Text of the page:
Here are summaries of some recent computing product reviews. Each product is rated on a scale of one to four, with one computer indicating poor and four indicating excellent:
Intel 9600EX Modem. $799 for the PC version, $819 for the Macintosh version. From Intel Corp., 5200 N.E. Elam Young Parkway, Hillsboro, Ore. 97124. (800) 538-3373.
9,600-bit-per-second modems have become the standard for business computing. (Recreational computer users can probably get by with a 2,400-bps modem, which costs only $150 or so.) Intel's 9600EX has V.32, V.32bis, V.42bis and MNP compression support; Hayes command set support; diagnostic and telecom software; some memory for frequently used numbers; and protocols and versions for Mac and PC (the cables and software are all that differs). It also has a five-year warranty and good technical support.
It isn't the cheapest 9,600, though the price isn't bad, nor is it the most portable -- Microcom's Microportes are only a fraction the size and can run off batteries.
Overall: 3 computers
IBM PS-2 Model L40 SX. $5,995 with 2 megabytes of RAM, 60-megabyte hard disk and external numeric keypad. From International Business Machines Corp., 1133 Westchester Ave., White Plains, N.Y., 10604. (914) 642-4662.
The PS-2 Model L40 SX is a notebook-sized PC-compatible computer. It has a large and fast hard disk, a fine keyboard, room for lots of RAM, a variety of options and a large flat-panel display that can show 32 shades of gray.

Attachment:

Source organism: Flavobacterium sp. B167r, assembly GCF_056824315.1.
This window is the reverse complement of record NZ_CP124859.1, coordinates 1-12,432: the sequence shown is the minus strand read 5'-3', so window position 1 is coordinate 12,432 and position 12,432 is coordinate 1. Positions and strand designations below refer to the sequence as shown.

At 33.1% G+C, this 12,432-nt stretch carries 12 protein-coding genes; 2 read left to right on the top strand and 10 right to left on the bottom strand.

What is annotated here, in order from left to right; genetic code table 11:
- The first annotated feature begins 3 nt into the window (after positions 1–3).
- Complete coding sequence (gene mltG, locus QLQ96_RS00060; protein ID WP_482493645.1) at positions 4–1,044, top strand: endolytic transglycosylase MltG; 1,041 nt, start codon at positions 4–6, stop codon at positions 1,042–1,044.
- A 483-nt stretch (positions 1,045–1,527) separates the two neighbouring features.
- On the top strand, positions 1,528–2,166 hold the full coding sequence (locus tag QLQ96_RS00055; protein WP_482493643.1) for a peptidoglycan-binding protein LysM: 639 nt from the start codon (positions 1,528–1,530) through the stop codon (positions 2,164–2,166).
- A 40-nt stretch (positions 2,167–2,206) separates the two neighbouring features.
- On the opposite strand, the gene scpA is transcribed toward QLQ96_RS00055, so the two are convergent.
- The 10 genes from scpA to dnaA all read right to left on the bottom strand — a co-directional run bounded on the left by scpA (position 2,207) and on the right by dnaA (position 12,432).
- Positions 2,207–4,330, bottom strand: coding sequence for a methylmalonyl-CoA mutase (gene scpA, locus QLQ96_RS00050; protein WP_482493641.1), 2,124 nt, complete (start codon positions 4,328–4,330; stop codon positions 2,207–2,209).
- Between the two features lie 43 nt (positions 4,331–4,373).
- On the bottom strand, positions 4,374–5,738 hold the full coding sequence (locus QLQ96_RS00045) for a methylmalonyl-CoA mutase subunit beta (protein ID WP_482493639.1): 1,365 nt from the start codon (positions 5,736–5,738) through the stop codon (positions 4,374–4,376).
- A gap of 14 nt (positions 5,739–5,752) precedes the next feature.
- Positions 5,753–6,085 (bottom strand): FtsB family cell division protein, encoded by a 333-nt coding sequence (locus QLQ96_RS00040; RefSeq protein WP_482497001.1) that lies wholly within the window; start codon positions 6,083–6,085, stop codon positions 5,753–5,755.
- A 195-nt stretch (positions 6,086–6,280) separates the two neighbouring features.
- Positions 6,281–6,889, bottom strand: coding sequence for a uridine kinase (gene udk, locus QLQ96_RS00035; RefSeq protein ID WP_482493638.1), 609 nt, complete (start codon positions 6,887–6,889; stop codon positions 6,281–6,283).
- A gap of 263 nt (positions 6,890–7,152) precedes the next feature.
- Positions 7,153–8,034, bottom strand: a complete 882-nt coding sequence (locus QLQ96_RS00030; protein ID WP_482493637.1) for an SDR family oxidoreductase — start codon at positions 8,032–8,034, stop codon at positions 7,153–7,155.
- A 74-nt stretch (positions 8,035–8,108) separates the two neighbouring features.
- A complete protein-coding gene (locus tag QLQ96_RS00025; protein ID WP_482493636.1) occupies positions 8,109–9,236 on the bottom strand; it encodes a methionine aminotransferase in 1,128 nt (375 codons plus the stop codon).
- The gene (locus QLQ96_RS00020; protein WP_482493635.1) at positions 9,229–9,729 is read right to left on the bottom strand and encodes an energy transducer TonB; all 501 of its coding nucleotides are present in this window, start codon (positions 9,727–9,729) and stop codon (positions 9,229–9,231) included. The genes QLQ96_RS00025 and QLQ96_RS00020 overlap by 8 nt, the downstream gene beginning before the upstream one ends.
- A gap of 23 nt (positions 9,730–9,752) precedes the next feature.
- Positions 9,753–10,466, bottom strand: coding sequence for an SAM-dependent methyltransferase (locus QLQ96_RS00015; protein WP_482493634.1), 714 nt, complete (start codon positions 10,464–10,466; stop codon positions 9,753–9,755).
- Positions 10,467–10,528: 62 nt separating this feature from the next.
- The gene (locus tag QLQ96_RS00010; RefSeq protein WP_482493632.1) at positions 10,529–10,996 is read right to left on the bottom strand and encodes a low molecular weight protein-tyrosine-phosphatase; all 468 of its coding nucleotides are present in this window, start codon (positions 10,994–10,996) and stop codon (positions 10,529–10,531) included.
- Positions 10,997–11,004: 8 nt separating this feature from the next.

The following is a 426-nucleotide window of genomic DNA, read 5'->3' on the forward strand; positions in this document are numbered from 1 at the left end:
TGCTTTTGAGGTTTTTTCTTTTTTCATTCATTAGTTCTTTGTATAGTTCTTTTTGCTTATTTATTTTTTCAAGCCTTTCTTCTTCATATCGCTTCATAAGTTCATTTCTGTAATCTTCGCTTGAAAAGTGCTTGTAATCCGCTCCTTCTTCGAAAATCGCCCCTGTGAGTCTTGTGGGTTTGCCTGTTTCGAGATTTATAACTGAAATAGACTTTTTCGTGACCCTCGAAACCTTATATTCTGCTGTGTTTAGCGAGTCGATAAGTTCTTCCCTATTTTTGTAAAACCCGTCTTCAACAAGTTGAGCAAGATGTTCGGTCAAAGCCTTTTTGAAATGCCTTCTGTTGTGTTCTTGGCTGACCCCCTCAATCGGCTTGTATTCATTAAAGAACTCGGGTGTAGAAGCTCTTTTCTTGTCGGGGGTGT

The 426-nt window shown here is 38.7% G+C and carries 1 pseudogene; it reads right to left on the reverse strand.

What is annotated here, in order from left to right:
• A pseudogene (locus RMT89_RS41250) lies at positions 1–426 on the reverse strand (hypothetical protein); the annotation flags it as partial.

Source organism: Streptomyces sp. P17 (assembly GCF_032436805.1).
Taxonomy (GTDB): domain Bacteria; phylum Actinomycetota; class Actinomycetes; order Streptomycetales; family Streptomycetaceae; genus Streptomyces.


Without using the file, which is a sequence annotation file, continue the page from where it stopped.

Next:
It also has a good price, at least for anyone with an IBM corporate or educational discount.
Unfortunately, the display is hard to read, the batteries don't last long enough, the processor is about to be obsolete (new machines introduced last month have faster processors or processors that extend battery life), and the whole thing weighs a couple of pounds too much.
Overall rating: 2 computers
System 7.0, for Macintoshes with at least 2 megabytes of RAM and a hard disk drive. A 68030 or equivalent microprocessor is required to use the virtual memory feature. $99.95. From Apple Computer Inc., 20525 Mariani Ave., Cupertino, CA 95014. (408) 996-1010.
System 7.0 is the latest version of the Macintosh's fundamental software. 7.0 looks and acts a lot like the older system software, so anyone with Mac experience -- and at least 2 megabytes of memory -- will be able to use it immediately. 7.0 is even easier to use than the old Mac system software because of such features as balloon help and a simplified interface. It offers more power to individuals through TrueType fonts, virtual memory and publish-and-subscribe features.
System 7.0 also makes the Mac a more potent networking machine.
One drawback is that 7.0 isn't compatible with all Mac software. For some programs, you'll need to get a new System 7.0 version. The reason to look forward to System 8 is that 7.0 doesn't have real multitasking and loses in some comparisons to personal computers running Windows or OS-2.
Overall rating: 4 computers